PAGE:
Panel speakers from left: Eric Holt-Gimenez, Kirtrina Baxter, Hartman Deetz, Suyapa Gonzalez (and Friedman AFE student, Nayla Bezares, translating). Photo: Kathleen Nay

Panel speakers from left: Eric Holt-Gimenez, Kirtrina Baxter, Hartman Deetz, and Suyapa Gonzalez (with Friedman AFE student, Nayla Bezares, translating). Photo: Kathleen Nay

The final coauthor to speak was Hartman Deetz, a member of the Mashpee-Wampanoag tribe and an activist for land justice and indigenous rights. Deetz owns two acres of Mashpee land in Cape Cod—two acres of land, he emphasized, which has perpetually been under Mashpee ownership and never owned by white men. He pointed out that North America is entirely stolen land, evidenced by the many places across the continent bearing now-familiar American and Canadian names, but rooted in indigenous words: Nantucket Island, Massachusetts; Narragansett, Rhode Island; Nashua, New Hampshire; the Dakotas; Ottawa, Ontario; Winnipeg, Manitoba; even Massachusetts itself. It’s a long list.

But the taking of indigenous land is not simply a footnote in the distant past. Here too, the past is present. Today the Mashpee-Wampanoag tribe is fighting the government for federal recognition of their tribal status and rights to retain ownership over 11,000 acres of ancestral land. Unfortunately, it’s a situation not unique to the Mashpee; in his Land Justice chapter, Deetz recounts his experience standing alongside the Standing Rock Sioux in protest of the Dakota Access Pipeline. People are still losing lives and livelihoods in the struggle for land justice.

Small group discussions. Photo: Kathleen Nay

Small group discussions. Photo: Kathleen Nay

The evening closed with a chance for attendees to break into small groups for discussion and reflection. My group took the opportunity to consider just how present the past really is. We reflected on how the histories of indigenous peoples and people of color, so deeply tied to land ownership (or lack thereof), are all but erased in our culture. I left with a deeper resolve to seek out those hidden histories, to use my profession and practice to amplify efforts for democratic community control of land, and to lend my support to organizations that do the same.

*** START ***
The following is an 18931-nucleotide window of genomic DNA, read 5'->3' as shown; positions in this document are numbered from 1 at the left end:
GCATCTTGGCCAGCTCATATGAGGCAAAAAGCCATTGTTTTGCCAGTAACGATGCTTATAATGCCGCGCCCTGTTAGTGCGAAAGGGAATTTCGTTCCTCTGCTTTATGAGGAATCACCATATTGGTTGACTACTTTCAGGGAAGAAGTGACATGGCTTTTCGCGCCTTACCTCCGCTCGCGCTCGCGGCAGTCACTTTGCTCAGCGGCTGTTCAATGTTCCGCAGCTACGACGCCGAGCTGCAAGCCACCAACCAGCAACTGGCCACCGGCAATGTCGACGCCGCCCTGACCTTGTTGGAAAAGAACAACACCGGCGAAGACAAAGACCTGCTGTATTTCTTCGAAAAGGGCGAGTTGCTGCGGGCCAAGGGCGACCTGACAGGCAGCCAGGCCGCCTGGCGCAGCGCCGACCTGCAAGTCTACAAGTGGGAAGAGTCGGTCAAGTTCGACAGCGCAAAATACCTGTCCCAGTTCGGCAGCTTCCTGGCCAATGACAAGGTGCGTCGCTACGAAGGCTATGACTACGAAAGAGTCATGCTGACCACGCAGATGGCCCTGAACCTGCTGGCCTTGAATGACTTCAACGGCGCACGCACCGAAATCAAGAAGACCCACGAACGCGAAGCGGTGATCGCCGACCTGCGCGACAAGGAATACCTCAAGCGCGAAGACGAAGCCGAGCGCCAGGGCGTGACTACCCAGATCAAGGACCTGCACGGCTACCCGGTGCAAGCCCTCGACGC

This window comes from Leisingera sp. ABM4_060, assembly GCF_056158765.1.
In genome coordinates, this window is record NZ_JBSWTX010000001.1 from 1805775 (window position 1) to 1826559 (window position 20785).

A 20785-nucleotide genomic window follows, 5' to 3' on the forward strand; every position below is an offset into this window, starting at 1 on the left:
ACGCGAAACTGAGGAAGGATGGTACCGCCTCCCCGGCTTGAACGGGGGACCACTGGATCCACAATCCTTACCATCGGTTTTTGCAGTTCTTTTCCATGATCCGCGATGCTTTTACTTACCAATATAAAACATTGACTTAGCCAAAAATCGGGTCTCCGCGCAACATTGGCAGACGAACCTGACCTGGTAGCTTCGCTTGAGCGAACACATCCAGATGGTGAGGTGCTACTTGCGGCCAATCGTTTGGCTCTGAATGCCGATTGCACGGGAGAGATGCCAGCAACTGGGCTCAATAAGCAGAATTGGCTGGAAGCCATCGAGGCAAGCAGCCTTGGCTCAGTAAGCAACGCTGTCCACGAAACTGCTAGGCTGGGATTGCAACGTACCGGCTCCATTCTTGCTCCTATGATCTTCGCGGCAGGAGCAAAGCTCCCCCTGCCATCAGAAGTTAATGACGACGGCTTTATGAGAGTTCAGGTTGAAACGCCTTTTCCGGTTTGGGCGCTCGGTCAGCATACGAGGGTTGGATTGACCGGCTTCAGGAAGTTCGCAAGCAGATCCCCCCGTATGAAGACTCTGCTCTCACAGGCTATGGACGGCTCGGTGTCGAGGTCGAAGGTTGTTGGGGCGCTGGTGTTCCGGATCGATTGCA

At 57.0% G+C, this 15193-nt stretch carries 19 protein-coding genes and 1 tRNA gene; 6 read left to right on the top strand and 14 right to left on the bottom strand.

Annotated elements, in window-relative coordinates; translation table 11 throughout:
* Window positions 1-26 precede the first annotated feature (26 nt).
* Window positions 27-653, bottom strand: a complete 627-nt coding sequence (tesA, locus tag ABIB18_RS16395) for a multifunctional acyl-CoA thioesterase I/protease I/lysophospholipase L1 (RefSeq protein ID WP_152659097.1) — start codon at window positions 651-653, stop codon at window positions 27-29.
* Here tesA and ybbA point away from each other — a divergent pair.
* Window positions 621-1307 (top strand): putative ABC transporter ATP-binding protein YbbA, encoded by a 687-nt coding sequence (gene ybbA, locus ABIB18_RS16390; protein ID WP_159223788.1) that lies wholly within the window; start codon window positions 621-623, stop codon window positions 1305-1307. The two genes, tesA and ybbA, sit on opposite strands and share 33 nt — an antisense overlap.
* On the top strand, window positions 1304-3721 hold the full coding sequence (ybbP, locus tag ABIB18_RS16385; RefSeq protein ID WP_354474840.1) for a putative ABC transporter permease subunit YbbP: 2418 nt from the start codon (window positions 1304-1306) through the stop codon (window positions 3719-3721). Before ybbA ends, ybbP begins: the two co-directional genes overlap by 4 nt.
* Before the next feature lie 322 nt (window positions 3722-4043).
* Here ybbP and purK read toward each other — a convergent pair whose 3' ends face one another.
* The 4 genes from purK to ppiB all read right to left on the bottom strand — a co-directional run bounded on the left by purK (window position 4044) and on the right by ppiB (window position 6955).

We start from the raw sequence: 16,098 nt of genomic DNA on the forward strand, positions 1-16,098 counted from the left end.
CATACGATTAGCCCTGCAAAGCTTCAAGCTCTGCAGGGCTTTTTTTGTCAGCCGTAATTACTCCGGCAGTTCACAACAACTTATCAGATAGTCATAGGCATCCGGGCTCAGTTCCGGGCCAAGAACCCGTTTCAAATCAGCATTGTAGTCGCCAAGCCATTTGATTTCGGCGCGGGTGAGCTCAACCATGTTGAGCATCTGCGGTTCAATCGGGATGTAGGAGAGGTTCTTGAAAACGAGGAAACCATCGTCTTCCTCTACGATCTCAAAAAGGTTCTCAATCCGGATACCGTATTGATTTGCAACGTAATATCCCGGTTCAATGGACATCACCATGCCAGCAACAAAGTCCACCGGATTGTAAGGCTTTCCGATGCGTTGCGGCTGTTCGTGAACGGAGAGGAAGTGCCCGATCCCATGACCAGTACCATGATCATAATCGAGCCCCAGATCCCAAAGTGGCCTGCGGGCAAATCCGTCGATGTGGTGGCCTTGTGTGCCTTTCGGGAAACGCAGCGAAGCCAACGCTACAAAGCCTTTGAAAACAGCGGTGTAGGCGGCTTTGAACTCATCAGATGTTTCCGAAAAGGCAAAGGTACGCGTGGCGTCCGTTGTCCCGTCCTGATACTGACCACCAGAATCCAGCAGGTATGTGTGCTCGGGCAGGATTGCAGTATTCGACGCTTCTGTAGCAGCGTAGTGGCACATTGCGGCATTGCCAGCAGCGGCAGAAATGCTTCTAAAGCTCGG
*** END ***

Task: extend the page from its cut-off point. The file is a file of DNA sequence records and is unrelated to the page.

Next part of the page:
Kathleen Nay is a third year AFE/UEP dual degree student. This summer she discovered Native-Land.ca, a resource to help North Americans learn more about the indigenous histories and languages of the region where they live. If you have a zip or postal code, you too can learn more about your home on native land.

Advertisements

Obligations and Opportunities for Farmworker Justice

by Caitlin Joseph

Anyone who cares about public health and nutrition, affordable and healthy food access, agricultural sustainability, rural communities, international trade, or corporate social responsibility, should be paying close attention to how the recent rise in anti-immigrant rhetoric and policy will impact the people the U.S food system is currently dependent on: farmworkers. On Wednesday, April 19, farmworker activists from the Coalition of Immokalee Workers (CIW) who live and work on the frontlines of these issues will be at the Friedman School to talk about their current campaigns and their perspective on the recent political landscape.